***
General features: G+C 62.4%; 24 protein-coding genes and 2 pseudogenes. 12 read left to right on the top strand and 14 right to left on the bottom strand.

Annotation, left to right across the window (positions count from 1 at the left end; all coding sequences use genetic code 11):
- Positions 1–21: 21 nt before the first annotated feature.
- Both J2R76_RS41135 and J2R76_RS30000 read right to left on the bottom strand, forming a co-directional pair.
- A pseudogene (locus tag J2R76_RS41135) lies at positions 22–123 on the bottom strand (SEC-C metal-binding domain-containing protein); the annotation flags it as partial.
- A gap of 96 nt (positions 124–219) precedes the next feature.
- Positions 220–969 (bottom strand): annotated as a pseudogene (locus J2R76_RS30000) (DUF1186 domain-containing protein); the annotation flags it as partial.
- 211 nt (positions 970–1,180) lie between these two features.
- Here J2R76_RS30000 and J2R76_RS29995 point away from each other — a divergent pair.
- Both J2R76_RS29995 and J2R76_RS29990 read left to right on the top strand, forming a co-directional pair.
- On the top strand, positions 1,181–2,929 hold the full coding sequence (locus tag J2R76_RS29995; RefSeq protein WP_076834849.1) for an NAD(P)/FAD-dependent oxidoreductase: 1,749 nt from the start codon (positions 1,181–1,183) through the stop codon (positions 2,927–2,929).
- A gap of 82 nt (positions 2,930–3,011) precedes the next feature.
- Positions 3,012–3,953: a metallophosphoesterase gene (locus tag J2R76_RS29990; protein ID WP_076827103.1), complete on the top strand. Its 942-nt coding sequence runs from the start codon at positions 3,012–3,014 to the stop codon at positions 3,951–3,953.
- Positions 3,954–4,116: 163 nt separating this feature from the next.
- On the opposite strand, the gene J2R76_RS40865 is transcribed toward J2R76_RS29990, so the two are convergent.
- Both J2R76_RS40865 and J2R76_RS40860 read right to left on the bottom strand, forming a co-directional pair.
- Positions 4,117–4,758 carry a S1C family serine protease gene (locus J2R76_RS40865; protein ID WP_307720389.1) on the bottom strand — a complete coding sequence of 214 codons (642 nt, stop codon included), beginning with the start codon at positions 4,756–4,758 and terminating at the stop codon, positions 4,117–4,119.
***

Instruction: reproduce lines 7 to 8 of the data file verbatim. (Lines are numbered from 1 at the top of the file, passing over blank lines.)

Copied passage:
- Positions 220–969 (bottom strand): annotated as a pseudogene (locus J2R76_RS30000) (DUF1186 domain-containing protein); the annotation flags it as partial.
- 211 nt (positions 970–1,180) lie between these two features.